Saturday, April 24, 2010

Museum's digitization projects offers access to medieval manuscripts

An impressive project in digitizing manuscripts is proving that online resources can be created that will meet the needs of academic scholars and find an audience with the general public. The Walters Art Museum in Baltimore, Maryland, which is completing a database of digitized Islamic manuscripts, has now received funding to begin a new project which will create online versions of dozens of medieval manuscripts.

Earlier this month the Walters Art Museum announced that they received a $315,000 grant from that National Endowment for the Humanities for a two and a half year project to digitize, catalog and distribute 105 illuminated medieval manuscripts. When completed, the project will cover over 38,000 pages of text and 3,500 pages of illuminations (see our earlier article The Walters Art Museum to digitize 38 000 medieval manuscript pages for more details).

Both projects are innovative in how they are building these digital resources; they are scanning and putting online high-resolution images of every page of these manuscripts. Furthermore, the Walter Art Museum is also publishing the raw data for these manuscripts, including detailed cataloging information; this allows scholars from around the world to research these manuscripts.

At the same time, the museum is also finding ways of bringing their digital manuscript to a wider audience by making use of Web 2.0 technology. Will Noel, the Curator of Manuscripts and Rare Books at the Walters Art Mueum, has been responsible for creating an account on the popular photo sharing website Flikr, where every day a new image is added from the Islamic manuscripts.

Thus far, 267 images have been uploaded to Flikr, and through promoting their existence with other web resources like Twitter, the collection has now been viewed over 90,000 times. Will Noel explains to that this approach is delivering on the museum's mission to bring art and people together. He adds that the resource they are creating is both "good for the scholar, and also caters to a Web 2.0 audience."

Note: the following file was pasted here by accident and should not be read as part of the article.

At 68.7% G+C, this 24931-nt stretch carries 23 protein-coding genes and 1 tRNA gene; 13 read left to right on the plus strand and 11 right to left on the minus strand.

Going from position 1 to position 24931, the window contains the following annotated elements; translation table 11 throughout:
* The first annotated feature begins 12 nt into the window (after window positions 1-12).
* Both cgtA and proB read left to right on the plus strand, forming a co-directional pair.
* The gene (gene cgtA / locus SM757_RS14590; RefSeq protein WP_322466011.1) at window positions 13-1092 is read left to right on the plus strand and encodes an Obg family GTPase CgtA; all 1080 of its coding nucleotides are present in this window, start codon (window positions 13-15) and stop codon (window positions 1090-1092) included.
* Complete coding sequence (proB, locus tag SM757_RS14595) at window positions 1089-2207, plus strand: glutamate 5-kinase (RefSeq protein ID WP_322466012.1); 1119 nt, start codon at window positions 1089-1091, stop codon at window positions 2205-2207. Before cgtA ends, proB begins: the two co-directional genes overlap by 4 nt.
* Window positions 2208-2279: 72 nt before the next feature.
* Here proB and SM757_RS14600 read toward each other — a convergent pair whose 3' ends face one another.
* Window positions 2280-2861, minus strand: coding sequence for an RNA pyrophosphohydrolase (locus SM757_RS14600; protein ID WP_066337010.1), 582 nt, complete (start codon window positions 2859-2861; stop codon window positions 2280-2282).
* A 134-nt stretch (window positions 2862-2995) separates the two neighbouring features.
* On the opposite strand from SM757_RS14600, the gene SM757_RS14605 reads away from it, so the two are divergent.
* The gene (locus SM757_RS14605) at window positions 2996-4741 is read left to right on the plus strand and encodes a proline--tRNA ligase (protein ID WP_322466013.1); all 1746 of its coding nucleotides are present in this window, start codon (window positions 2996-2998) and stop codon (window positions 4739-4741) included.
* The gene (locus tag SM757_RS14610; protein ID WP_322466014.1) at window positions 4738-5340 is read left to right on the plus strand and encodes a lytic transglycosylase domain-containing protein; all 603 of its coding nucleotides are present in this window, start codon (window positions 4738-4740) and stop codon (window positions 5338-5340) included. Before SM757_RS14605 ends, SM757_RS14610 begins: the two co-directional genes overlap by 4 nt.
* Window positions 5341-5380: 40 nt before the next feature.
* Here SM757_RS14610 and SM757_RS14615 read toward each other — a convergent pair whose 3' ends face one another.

The Walters Art Museum has also placed these images under Creative Commons Licensing which allows anyone to use these images for non-profit purposes. This can include medieval scholars who want to create databases for particular topics, or other Flikr users who want to include some images in their collection.

The Islamic manuscripts project will be finishing in six months, and when complete will include 128 codices, ranging from copies of the Koran to a manuscript containing the Bāburnāmah - the famous 16th century autobiographical memoir of Babur, founder of the Mughal Dynasty. According to Will Noel, interest in these Islamic manuscripts has increased among patrons of the museum. "People will find out what we have and come to visit us," he explains.

The project to digitize the medieval manuscripts will begin in October of this year, and will continue until December 2012. Among the 105 manuscripts to be digitized will be illustrated copies of the Gospels, a 14th century Book of Hours, and the Claricia Psalter from the late 12th century.

Click here to go to The Digital Walters